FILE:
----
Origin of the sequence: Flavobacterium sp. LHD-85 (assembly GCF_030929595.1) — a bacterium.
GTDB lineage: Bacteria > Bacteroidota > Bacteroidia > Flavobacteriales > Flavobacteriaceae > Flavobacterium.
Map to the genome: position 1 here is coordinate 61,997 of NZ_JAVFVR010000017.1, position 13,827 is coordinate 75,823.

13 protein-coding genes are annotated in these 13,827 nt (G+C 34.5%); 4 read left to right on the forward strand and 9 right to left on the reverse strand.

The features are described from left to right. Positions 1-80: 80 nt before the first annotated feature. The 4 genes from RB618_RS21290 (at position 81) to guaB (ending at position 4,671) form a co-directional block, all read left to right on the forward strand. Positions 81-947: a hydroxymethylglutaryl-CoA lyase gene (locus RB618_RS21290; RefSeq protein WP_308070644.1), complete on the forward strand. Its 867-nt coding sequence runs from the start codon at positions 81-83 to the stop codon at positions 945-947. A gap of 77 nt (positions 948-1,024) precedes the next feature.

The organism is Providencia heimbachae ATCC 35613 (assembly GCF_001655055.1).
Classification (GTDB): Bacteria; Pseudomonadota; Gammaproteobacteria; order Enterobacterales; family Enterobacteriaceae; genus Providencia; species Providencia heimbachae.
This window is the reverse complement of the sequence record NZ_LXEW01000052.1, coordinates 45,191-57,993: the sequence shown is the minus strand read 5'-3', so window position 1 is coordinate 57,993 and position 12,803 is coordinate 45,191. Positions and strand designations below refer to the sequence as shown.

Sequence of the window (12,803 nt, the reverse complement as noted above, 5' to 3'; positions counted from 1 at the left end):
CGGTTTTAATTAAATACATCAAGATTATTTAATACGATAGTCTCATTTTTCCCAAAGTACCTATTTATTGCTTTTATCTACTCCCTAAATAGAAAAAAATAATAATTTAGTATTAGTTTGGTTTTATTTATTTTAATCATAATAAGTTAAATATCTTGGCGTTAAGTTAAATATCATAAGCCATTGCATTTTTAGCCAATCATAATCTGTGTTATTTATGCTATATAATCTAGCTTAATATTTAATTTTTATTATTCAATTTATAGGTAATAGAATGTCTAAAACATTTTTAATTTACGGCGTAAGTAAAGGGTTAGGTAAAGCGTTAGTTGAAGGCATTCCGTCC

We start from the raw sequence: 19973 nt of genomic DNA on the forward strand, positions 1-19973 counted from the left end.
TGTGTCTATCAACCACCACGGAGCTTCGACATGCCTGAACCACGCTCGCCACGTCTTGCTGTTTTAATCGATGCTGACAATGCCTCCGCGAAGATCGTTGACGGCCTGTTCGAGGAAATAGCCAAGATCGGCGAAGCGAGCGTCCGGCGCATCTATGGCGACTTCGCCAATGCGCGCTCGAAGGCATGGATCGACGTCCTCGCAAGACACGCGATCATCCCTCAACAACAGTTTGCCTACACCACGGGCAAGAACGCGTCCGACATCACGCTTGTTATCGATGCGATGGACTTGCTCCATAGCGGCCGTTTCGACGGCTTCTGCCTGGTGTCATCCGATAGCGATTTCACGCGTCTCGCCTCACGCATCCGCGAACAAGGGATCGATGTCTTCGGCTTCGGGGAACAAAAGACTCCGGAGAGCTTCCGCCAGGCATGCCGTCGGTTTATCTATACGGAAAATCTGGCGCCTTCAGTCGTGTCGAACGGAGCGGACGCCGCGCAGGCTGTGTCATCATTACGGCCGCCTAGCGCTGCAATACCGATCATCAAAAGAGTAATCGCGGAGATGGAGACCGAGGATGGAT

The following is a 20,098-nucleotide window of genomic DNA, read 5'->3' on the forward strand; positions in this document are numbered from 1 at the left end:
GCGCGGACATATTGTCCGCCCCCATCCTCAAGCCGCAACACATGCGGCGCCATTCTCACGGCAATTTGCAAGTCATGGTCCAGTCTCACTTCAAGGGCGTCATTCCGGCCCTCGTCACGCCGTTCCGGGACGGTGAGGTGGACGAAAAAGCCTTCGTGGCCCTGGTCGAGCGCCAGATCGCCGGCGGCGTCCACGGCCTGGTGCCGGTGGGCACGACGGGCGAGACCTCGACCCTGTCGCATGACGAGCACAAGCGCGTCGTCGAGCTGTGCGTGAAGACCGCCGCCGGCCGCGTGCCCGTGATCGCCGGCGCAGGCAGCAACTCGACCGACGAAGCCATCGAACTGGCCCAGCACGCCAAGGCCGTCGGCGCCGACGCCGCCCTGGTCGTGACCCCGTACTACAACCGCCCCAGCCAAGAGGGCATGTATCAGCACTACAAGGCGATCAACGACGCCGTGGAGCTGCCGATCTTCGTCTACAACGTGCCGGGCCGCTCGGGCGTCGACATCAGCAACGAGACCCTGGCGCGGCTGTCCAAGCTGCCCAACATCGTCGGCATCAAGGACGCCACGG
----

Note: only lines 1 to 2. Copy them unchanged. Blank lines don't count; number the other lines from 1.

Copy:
Origin of the sequence: Flavobacterium sp. LHD-85 (assembly GCF_030929595.1) — a bacterium.
GTDB lineage: Bacteria > Bacteroidota > Bacteroidia > Flavobacteriales > Flavobacteriaceae > Flavobacterium.